If you’ve noticed your loved one displaying signs of addiction or relapse, the best thing you can do is talk to him or her.
Even if it might be uncomfortable, conversation is critical to recovery and to defeating the societal stigma around substance abuse.
If you’re worried about your loved one resisting your concerns, consider the following hypothetical conversation which you can use as a starting place or foundation for the talk that you need to have.
You: “Hey, can we talk for a bit? I’ve noticed that you haven’t been acting like yourself and that our ‘rainy day’ money jar is empty.”
Your Loved One: “Are you implying something?”
You: “I’m worried about you and your substance use.”
Your Loved One: “I’m not addicted, this is just a medical dependence. It’s normal.”
You: “I understand that you were originally prescribed this drug for medical reasons, but to me it seems like it’s becoming more than a dependence. For example, when you upped your dosage this week, you missed three days of work.”
Your Loved One: “I missed work because I wasn’t feeling well which is why I took more of the medicine!”
You: “The doctor said to call her if you weren’t feeling well—not to increase how much you were taking.”
Your Loved One: “Why are you making such a big deal out of this? You’re blowing it out of proportion.”
You: “I am sorry if I’m offending you, but I think that you’re sounding a bit defensive. Are you comfortable talking about this?”
Your Loved One: “No! I want to drop it.”
You: “Can I talk about it?”
Your Loved One: “Whatever.”
You: “When you are high on that drug, I feel unsafe and detached from you. It seems like you have stopped caring about our finances—you used to be the one that would keep my spending in check and you were crazy about your job. I also miss the open, deep talks that we effortlessly had. What do you think?”
Your Loved One: “I think I’m feeling attacked by you!”
You: “I was just describing how I feel.”
Your Loved One: “Well, I feel terrible and you are stressing me out. I need to take more of that medicine. Or something stronger…”
You: “Could it be the medicine or the withdrawal from it that’s making you feel terrible? You were supposed to only take it in response to physical pain after surgery, not in response to emotional problems. I think we should call the doctor.”
Your Loved One: “No! Don’t call the doctor. I am fine!”
You: “Please, listen to me. I’m saying this because I love you. I think you need professional help. I will stand with you through the recovery process, but I can’t guarantee that I’ll stand by and watch you sink deeper into this hole.”
Your Loved One: “Easy for you to say! You wouldn’t be the one in the recovery program!”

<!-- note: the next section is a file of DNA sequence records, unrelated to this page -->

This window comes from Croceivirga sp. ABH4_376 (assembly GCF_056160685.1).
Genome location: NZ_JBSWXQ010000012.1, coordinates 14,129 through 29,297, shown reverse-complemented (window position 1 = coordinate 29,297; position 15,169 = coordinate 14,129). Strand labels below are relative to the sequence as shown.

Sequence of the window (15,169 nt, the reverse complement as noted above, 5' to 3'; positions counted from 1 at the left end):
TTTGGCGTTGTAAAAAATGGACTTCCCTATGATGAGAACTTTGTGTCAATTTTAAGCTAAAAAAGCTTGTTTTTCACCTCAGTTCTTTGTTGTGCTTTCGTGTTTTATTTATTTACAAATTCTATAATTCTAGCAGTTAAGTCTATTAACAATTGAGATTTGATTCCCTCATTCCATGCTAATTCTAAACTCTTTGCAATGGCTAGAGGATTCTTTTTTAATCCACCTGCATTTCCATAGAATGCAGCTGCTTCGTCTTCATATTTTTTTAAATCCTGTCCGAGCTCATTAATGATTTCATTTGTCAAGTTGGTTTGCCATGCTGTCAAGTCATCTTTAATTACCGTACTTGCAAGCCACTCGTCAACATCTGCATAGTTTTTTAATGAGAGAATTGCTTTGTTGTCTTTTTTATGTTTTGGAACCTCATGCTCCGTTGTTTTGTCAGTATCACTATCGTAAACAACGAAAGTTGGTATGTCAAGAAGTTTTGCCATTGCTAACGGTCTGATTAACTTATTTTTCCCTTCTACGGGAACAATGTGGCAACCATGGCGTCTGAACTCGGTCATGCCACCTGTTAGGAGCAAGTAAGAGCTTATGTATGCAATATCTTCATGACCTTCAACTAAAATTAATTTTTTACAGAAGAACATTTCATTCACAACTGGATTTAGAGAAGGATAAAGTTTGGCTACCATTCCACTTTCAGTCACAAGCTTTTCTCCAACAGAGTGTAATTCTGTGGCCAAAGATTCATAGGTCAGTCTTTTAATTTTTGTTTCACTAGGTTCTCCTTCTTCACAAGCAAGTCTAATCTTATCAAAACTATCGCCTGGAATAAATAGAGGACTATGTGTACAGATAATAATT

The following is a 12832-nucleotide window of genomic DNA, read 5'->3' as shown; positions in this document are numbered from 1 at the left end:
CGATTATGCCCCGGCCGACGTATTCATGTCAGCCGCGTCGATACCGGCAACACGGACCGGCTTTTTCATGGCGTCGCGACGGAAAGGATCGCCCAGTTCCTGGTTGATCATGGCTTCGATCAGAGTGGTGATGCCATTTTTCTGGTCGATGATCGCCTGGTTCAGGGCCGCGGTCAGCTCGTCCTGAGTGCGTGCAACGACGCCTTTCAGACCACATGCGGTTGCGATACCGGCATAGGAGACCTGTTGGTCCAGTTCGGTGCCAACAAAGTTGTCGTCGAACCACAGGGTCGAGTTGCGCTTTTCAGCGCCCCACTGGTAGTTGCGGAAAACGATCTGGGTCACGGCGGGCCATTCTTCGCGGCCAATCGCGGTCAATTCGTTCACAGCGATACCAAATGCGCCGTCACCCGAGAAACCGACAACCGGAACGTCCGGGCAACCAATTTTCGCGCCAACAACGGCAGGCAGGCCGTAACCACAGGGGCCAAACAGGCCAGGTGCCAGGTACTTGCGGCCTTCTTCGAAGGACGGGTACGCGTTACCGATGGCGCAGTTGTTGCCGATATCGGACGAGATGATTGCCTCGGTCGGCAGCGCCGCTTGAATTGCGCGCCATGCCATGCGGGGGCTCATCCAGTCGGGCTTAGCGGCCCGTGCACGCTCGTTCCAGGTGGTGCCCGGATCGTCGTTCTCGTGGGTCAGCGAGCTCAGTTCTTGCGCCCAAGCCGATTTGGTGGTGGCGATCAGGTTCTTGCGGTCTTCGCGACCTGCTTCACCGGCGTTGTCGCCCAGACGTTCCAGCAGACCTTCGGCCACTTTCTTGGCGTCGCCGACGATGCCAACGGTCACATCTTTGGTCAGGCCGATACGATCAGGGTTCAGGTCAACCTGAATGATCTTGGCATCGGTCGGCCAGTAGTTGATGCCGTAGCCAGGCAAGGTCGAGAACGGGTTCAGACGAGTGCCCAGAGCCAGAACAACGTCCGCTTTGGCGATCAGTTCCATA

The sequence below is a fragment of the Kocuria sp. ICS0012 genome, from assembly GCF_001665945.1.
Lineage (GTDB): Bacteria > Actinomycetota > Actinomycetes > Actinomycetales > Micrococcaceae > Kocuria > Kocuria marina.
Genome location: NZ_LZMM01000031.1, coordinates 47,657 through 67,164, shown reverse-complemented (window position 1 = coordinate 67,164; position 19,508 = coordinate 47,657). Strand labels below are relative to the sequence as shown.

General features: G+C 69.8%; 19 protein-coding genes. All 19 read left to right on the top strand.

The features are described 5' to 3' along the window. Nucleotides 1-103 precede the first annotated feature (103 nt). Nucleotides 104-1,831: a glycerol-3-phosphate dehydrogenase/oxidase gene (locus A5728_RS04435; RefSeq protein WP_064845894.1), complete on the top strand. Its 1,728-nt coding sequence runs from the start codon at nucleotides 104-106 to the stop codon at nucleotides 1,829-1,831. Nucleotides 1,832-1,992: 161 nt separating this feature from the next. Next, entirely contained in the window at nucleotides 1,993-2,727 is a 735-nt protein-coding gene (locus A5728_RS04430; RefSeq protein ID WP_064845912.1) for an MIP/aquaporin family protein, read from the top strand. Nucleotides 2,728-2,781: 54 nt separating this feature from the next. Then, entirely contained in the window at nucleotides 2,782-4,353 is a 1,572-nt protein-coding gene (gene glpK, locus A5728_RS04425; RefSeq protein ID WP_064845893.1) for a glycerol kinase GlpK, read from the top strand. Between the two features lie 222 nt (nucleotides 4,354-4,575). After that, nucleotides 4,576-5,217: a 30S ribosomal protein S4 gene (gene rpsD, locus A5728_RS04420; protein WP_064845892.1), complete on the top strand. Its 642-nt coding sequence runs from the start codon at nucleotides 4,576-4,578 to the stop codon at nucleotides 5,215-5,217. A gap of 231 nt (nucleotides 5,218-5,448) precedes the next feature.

You: “You’re right. I can’t pretend to know what it’s like in your shoes, but that doesn’t mean that loving you is easy right now.”
Your Loved One: “What do you mean?”
You: “I hate to say it like this, but if things stay the way they are and you refuse to get treatment then I am going to have to ask your sister for help.”
Your Loved One: “Don’t drag her into this! This is my life! I can do what I want!”
You: “Not when what you’re doing is hurting yourself and those around you. You are hurting me.”
Your Loved One: “I’m sorry. I don’t want to hurt you at all. Honestly, I feel kind of out of control with this, like I can’t help it. I feel so ashamed, and I hate myself for hurting you.”
You: “Thank you for being honest with me. I love you no matter what. Do not blame yourself; addiction is not a choice or a result of low self-control. It’s a biological illness which is why we cannot fix this on our own. If you’re ready to recover, let’s call the treatment center tomorrow morning.”
Your Loved One: “Okay, I want to get better. Really.”
You: “I know you do. And I want to learn to how to be a better support for you; I know that I struggle with taking on your problems as my own and enabling…”
Your Loved One: “Yeah, and maybe you can find a support system too. Thank you for putting up with me and for addressing this… I am scared though.”
You: “Nothing can be scarier than not having control over yourself, right?”
That conversation was only an example, but there are a few points you can take away when you talk to your loved one.
- Understand the symptoms of addiction and prepare examples if he or she denies the problem. However, don’t list these as critique or grudges of the past.
- Avoid “you” statements by using “I” statements: e.g., in order to address your loved one’s addiction, explain how you feel when he or she uses the drug, is dishonest, skips work, etc.
- Acknowledge that you’ll never really know what your loved one is experiencing, but assure him or her that you will be supportive no matter what.
- Share your perspective and point out places in your life where you need growth and outside help too.
- Give an ultimatum of outside intervention if your loved one continues to resist and abuse the substance.
- Try to bring the conversation back to your original intent; you care about your loved one and want what’s best for his or her safety and your relationship.